[nMage Japan] Spiritual Disease

Posted: March 14, 2012 by pointyman2000 in Articles, Campaign Design, Mage: the Awakening, Roleplaying Games, World of Darkness

One of the primary themes of the campaign I’m running now involves the concept of spiritual disease. This doesn’t mean that I’m focusing completely on Mages who have the Spirit Arcanum, of course, but rather a moral and social decay that seems to permeate across all levels of the society at large. While it’s been hinted at in articles about Japan and other highly advanced nations like Singapore and the US, everything is far worse in the World of Darkness.

To this end, I’m looking at several sources for antagonists that deal with the unseen elements of the Fallen World, whose influence seeps into the material and ensure the wretched state of humanity.

  • The Spirits & the Spirit Hosts – I’ve mentioned before the Mages were the ones responsible for keeping tabs on the local spirit population of Japan, and now that Mages are starting to be a rather limited population, Spirits are trying to push their advantage. The local Spirit Courts are laying on pressure on the Awakened Envoys, while rogue spirits have taken to preying on humans when they can. The end result is that of the Spirit Hosts, humans who have become merged with these spirits, and whose bodies have become warped and twisted as they begin to manifest features of the spirits that occupy them. A human merged with a predatory Spider spirit is always disturbing, but there are other, stranger combinations to consider.
  • The Undead – Ghosts and other, stranger forms of the undead are definitely a source of trouble for mages in Japan. Anyone who has ever watched Ringu will remember Sakado, the lovely poster-child of disturbing ghosts in Japanese Cinema. Ghosts hold a strong place in Japanese traditional and urban Myths, and I’d be remiss if I left these guys out.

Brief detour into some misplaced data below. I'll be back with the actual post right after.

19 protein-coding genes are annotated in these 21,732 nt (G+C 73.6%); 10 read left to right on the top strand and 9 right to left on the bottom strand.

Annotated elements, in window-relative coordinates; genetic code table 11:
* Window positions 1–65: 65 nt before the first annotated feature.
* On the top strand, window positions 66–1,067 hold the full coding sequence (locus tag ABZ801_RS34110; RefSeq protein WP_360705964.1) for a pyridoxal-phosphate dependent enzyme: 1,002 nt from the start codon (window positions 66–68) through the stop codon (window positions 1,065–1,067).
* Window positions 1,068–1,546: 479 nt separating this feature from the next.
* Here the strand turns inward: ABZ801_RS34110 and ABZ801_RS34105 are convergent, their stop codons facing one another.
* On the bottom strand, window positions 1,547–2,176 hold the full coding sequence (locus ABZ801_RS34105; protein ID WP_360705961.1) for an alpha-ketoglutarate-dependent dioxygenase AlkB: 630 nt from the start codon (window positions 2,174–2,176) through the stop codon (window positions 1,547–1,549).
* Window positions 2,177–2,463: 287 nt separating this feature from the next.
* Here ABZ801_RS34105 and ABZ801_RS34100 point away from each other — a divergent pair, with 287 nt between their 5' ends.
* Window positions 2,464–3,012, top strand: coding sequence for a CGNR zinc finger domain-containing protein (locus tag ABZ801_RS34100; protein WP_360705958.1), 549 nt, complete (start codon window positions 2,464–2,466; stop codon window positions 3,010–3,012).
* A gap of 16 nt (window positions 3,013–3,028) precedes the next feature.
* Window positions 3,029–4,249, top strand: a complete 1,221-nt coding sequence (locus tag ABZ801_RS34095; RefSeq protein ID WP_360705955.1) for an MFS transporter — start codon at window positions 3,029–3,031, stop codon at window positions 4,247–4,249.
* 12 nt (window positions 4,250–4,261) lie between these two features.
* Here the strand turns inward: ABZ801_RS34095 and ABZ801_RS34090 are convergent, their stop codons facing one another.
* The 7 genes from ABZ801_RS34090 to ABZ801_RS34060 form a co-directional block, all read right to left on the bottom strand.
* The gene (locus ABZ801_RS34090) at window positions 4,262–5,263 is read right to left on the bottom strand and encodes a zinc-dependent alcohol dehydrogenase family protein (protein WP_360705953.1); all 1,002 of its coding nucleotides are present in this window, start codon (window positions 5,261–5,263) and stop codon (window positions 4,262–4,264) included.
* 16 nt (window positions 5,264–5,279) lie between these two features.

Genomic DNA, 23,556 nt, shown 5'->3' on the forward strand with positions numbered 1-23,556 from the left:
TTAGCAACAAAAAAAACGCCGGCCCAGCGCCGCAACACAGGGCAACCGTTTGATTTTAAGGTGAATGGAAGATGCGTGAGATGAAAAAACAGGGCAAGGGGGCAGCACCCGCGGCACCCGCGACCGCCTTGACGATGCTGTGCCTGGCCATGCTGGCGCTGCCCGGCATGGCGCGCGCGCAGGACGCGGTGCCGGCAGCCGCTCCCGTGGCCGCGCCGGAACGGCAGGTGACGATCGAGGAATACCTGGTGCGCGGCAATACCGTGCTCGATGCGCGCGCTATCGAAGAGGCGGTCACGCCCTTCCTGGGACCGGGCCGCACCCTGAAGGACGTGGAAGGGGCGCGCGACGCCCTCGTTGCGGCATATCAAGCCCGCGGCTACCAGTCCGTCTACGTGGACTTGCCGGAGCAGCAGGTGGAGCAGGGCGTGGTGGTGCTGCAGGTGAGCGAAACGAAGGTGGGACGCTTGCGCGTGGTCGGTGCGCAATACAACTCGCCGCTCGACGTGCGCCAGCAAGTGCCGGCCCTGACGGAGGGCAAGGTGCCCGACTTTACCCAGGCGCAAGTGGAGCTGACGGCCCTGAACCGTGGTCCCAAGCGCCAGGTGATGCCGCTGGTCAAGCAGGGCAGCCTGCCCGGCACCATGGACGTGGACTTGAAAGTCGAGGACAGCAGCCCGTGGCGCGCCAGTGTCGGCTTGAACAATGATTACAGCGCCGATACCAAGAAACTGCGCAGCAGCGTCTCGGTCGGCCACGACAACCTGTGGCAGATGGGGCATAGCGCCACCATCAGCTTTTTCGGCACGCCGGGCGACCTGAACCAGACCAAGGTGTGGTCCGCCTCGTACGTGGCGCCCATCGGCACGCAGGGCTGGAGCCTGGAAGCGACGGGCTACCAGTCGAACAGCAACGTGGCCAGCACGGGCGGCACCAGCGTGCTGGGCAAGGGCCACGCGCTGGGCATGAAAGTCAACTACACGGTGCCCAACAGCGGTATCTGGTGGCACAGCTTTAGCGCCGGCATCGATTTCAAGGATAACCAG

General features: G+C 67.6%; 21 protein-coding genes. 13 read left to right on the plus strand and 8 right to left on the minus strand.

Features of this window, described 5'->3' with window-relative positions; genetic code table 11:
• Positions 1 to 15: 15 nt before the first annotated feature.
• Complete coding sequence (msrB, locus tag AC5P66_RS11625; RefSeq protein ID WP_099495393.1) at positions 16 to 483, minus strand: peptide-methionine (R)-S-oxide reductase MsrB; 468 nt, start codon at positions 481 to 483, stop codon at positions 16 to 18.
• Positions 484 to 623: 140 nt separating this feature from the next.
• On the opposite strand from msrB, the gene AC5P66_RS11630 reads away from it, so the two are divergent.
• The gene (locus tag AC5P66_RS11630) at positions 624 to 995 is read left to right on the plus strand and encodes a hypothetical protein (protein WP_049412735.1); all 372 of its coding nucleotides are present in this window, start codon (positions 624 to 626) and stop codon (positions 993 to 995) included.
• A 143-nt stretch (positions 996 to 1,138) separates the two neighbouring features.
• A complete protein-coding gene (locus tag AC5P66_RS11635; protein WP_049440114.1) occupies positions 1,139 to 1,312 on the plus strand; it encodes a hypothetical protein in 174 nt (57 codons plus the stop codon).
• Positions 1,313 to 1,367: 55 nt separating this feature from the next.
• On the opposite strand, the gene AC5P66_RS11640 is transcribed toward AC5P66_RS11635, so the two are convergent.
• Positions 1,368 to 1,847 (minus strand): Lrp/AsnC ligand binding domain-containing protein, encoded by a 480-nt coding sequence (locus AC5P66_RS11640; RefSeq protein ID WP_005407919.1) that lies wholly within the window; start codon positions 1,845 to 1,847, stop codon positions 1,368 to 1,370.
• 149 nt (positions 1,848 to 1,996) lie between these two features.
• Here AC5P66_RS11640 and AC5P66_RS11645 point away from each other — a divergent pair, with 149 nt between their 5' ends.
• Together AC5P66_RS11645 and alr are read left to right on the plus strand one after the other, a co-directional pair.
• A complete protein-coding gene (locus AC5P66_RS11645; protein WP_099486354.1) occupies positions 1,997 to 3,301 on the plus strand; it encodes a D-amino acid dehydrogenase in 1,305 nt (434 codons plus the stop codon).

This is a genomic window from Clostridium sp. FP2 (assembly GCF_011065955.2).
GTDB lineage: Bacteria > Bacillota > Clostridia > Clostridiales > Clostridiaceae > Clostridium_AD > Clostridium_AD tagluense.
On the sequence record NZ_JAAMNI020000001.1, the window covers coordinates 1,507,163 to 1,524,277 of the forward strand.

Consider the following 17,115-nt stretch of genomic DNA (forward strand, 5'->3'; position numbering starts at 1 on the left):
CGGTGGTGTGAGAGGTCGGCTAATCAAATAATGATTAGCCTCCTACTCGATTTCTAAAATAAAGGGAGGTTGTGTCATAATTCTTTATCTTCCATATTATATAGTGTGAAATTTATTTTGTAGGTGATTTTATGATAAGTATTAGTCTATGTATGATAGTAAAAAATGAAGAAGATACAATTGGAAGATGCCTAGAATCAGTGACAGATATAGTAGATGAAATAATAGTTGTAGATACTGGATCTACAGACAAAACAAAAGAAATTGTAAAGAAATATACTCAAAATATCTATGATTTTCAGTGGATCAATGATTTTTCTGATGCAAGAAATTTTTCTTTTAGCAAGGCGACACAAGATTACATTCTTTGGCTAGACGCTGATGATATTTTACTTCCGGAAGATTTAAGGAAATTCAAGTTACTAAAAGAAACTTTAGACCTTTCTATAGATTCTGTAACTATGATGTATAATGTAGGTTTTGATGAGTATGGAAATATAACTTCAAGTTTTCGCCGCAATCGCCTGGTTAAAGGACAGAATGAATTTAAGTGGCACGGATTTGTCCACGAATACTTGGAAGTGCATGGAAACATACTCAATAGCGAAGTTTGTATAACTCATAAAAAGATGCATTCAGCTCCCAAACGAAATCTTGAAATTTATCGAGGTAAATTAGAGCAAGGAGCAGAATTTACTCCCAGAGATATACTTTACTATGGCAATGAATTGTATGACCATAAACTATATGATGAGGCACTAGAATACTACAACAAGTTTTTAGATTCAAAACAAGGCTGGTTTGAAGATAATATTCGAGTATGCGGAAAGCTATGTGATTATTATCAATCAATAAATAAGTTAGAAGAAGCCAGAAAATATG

• Astral Constructs – The realm of ideas is something that I feel has been sorely underestimated in Mage games thus far. Everyone knows how to be afraid of ghosts and spirits, but dangerous ideas and concepts can be just as disturbing. Just being exposed to the horrifying touch of the Abyss should be sufficient to infuse certain concepts with disturbing virulence. These Memes could warp morality just as easily as insanity can, except with the added advantage of working in a society that doesn’t really value talking about personal issues. There’s so many ways that people can snap in a repressed society. I can easily see Shonen Bat from Satoshi Kon’s “Paranoia Agent” series as a manifestation of a desire to escape a stressful situation taking on a dangerous edge.
  • Echoes – Just as the spirit world influences the fallen, echoes of atrocities performed in the fallen can also warp the nature of a place. The Sarin Gas attacks in the Tokyo Subways left an almost indelible stain on the spirit reflection, as creatures of paranoia, zealotry, and even specters of chemical warfare still linger, waiting for someone to spark the emotions that they feed on.

While all of these seem to be located on the other side of things, it should be noted that Mages can do a lot with what they have on hand. Mastery over the Physical means that they can strike back against these creatures, who must often manifest in order to gain their desired prizes. Ghosts and Spirits can be counteracted with sufficient planning and research, and Astral constructs and Echoes can be fought with the right kind of social forces that oppose them.  Every last mage counts in Japan right now, as they try to struggle against this tide, while trying to unlock the secrets that will enable mankind to Awaken once more.

  1. Hikkikomori says:

    In a society where mobile and virtual means of information dissemination is far more advanced, pervading, and highly promoted than most countries in the world, compounded with the fact that almost everyone of all ages has access to these technologies make virtual and information-related threats very real, rampant, and dangerous.

    And, you know that something is seriously wrong if a culture has their own word for work-related suicide: Karōshi (過労死). The physical, mental, and social trauma must be overwhelming and affecting such an incredible statistic of the population that it can no longer be ignored


    And the stigma of the gas attack can still be felt. Gas-related security measures can be found in subways. From public gas mask cabinets, to exhaust vents and instructional videos and exercises to avoid a repeat of such an incident.

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